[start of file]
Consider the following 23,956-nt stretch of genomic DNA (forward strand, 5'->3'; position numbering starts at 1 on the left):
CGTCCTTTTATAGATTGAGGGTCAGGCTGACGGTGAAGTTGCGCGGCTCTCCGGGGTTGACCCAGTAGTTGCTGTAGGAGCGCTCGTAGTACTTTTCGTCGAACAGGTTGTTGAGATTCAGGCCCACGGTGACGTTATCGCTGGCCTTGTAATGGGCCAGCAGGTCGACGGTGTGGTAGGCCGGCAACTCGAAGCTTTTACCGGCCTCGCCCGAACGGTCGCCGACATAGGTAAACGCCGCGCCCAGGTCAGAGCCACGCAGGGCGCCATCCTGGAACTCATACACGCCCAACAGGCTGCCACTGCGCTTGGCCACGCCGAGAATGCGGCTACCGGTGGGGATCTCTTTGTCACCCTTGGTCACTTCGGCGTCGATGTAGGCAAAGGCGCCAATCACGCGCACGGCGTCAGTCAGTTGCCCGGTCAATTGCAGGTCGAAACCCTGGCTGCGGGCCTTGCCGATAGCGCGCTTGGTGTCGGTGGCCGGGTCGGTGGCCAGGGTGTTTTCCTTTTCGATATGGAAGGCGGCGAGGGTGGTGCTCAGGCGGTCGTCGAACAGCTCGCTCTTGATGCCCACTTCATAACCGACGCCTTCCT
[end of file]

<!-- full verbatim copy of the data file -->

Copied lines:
Consider the following 23,956-nt stretch of genomic DNA (forward strand, 5'->3'; position numbering starts at 1 on the left):
CGTCCTTTTATAGATTGAGGGTCAGGCTGACGGTGAAGTTGCGCGGCTCTCCGGGGTTGACCCAGTAGTTGCTGTAGGAGCGCTCGTAGTACTTTTCGTCGAACAGGTTGTTGAGATTCAGGCCCACGGTGACGTTATCGCTGGCCTTGTAATGGGCCAGCAGGTCGACGGTGTGGTAGGCCGGCAACTCGAAGCTTTTACCGGCCTCGCCCGAACGGTCGCCGACATAGGTAAACGCCGCGCCCAGGTCAGAGCCACGCAGGGCGCCATCCTGGAACTCATACACGCCCAACAGGCTGCCACTGCGCTTGGCCACGCCGAGAATGCGGCTACCGGTGGGGATCTCTTTGTCACCCTTGGTCACTTCGGCGTCGATGTAGGCAAAGGCGCCAATCACGCGCACGGCGTCAGTCAGTTGCCCGGTCAATTGCAGGTCGAAACCCTGGCTGCGGGCCTTGCCGATAGCGCGCTTGGTGTCGGTGGCCGGGTCGGTGGCCAGGGTGTTTTCCTTTTCGATATGGAAGGCGGCGAGGGTGGTGCTCAGGCGGTCGTCGAACAGCTCGCTCTTGATGCCCACTTCATAACCGACGCCTTCCT